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Lord Evans of Temple Guiting: My noble friend has spotted that a word is missing. We are happy to accept the amendment because it was certainly not our intention to leave out the word. I hope she will understand that we have to check the point with the parliamentary draftsmen, but we are sure that the amendment can be agreed.
The noble Lord said: The amendment is a request for an explanation as to why retrospective powers are needed. Thus far, the debates have left my noble friends and me in some perplexity about that point. Retrospective powers are always questioned, of course, whichever government they come from. They need very careful and special explanation.
I asked someone in the Fire Service what he thought a retrospective order would be about. He told me, "Oh, it'll be to approve pay rises in the past". I considered that to be a little unlikely, and I do not know that he had much ground for it. Of course, retrospective powers are qualified to the extent of subsection (5)(a) to (d), which allows there to be retrospective effects to fix or modify pay or allowances, and of course there is different provision for different cases, provision for exemptions, and incidental and supplemental provisions. Incidental, supplemental, consequential and transitional provisions always cause a little trouble with retrospective powers.
What exactly are the relevant types of case? The Government must have some very clear ideas or they would not have included the highly unusual power to make retrospective provision. What is one to say if asked for advice, by either employers or members of the fire brigade, as to what their position is if retrospective provision is made modifying pay and allowances, and if something has been done in the past on either side that infringes the new rights?
As I understand it, a retrospective order would alter the rights as from the date of retrospection; that is, if we made an order today that is effective from last Wednesday, from last Wednesday those are the rights and duties. If something is done between last Wednesday and now, someone is in breach of the legal provision of the order. Is that right in this case? If so, what advice is being givenor will be given, if it is appropriateabout acts that will infringe the new order that retrospectively changes rights and duties from last Wednesday?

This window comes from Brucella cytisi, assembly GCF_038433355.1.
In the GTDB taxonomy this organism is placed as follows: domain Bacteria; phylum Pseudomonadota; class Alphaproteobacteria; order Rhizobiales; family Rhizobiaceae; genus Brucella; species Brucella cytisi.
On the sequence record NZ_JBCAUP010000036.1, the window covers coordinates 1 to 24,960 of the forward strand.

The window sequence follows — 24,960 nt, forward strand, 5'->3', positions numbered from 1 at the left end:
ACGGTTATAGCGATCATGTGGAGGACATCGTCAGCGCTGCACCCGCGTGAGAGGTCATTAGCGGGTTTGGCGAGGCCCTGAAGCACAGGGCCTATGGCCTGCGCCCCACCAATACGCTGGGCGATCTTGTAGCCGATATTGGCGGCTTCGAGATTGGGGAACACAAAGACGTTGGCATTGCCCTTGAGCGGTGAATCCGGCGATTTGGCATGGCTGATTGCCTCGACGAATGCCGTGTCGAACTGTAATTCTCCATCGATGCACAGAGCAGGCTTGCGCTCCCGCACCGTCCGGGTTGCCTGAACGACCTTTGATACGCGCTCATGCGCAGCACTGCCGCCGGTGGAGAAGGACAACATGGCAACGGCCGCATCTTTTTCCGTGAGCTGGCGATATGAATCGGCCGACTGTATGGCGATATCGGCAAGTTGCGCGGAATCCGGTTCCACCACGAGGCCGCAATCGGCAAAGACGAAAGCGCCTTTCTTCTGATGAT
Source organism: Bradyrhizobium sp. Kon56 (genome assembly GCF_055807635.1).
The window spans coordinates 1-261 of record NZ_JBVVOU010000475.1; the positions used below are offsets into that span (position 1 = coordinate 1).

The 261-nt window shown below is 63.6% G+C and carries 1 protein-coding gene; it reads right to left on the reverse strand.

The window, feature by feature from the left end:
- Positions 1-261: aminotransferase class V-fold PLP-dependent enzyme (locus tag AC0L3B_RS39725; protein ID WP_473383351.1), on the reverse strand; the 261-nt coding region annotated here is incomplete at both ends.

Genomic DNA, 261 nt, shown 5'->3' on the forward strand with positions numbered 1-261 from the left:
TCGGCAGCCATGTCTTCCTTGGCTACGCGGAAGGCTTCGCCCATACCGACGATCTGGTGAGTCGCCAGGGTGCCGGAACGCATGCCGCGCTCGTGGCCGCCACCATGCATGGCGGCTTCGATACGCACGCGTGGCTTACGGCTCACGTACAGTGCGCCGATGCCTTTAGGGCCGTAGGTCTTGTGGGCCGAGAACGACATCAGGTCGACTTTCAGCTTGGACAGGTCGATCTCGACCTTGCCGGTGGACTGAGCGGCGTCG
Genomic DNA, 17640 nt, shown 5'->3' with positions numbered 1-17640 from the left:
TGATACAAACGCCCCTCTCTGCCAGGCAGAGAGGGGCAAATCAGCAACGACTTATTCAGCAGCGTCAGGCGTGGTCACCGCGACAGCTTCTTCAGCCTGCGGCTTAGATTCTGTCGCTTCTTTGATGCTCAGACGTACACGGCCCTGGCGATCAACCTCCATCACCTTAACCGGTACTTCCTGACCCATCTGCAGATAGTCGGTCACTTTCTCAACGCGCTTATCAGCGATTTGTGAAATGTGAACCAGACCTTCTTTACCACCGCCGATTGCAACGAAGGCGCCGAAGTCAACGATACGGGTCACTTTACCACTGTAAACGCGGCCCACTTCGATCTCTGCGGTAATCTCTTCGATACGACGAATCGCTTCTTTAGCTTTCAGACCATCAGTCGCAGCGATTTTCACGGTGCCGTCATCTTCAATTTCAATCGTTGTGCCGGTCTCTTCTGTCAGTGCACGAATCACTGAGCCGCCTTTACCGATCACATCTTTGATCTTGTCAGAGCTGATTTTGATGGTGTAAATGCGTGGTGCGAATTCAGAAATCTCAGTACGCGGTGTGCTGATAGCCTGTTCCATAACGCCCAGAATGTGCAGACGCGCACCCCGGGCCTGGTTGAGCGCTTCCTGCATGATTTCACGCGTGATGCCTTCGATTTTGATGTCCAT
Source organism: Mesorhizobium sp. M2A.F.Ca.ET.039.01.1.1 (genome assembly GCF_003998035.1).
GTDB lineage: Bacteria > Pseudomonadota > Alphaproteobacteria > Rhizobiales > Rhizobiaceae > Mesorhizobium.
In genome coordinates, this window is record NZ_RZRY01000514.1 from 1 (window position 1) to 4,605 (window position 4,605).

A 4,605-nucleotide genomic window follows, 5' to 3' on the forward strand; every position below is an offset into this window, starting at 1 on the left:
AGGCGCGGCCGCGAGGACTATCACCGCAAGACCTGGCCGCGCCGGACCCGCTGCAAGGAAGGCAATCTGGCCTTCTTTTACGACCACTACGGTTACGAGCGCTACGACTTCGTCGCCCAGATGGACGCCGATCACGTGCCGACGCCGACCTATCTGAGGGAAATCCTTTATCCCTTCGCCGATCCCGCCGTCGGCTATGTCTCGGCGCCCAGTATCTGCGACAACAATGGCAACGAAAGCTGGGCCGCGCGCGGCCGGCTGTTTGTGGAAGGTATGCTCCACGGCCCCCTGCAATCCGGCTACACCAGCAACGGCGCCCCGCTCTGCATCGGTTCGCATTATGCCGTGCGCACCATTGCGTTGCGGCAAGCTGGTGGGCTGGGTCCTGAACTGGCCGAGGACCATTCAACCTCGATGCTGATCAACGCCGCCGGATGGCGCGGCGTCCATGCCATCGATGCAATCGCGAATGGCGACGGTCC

All retrospective provisions have that problem, and all governments are very careful to explain exactly what they mean and what the effect is of a retrospective statute or order in terms of the rights and duties of the citizens affected. We tabled the amendment to leave out subsection (5) because, on the explanations thus far, questions of that kind have not been answered. I beg to move.
Lord Campbell of Alloway: I gather that this is in every sense a probing amendment and I seek the help of the noble Lord to construe it. I understand that subsection (5)(a) is related to orders made under Clause 1(1)(a), while subsections (5)(b), (c) and (d) relate to orders made under Clause 1(1)(b). If that is right then the retrospective provision relates only to subsection (5)(a) and not to subsections (5)(b), (c) and (d). But that does entirely clear the hurdle of inquiry because it leaves the question of whether it is or is not proposed that, with retrospective effect, one could reduce wages by order. If it is not, then that ought to be made plain. At present that is left wide open.
I ask the question because this part of the Bill would remain under amendments to Clause 1 which I am about to table for consideration on Report, so I am concerned about it. I ask the noble Lord if he could deal with my query.
Lord Rooker: For the avoidance of doubt, to "modify" means to increase. Since subsection (6) makes it clear that pay and allowances may not retrospectively be reduced, then to modify must mean to increase. There is no problem here in terms of probing the intent of subsections (5) and (6). Subsection (6) is declaratory, simply for the avoidance of any doubt, and serves to make it clear that we are not taking any powers to reduce income. So to modify would mean to increase.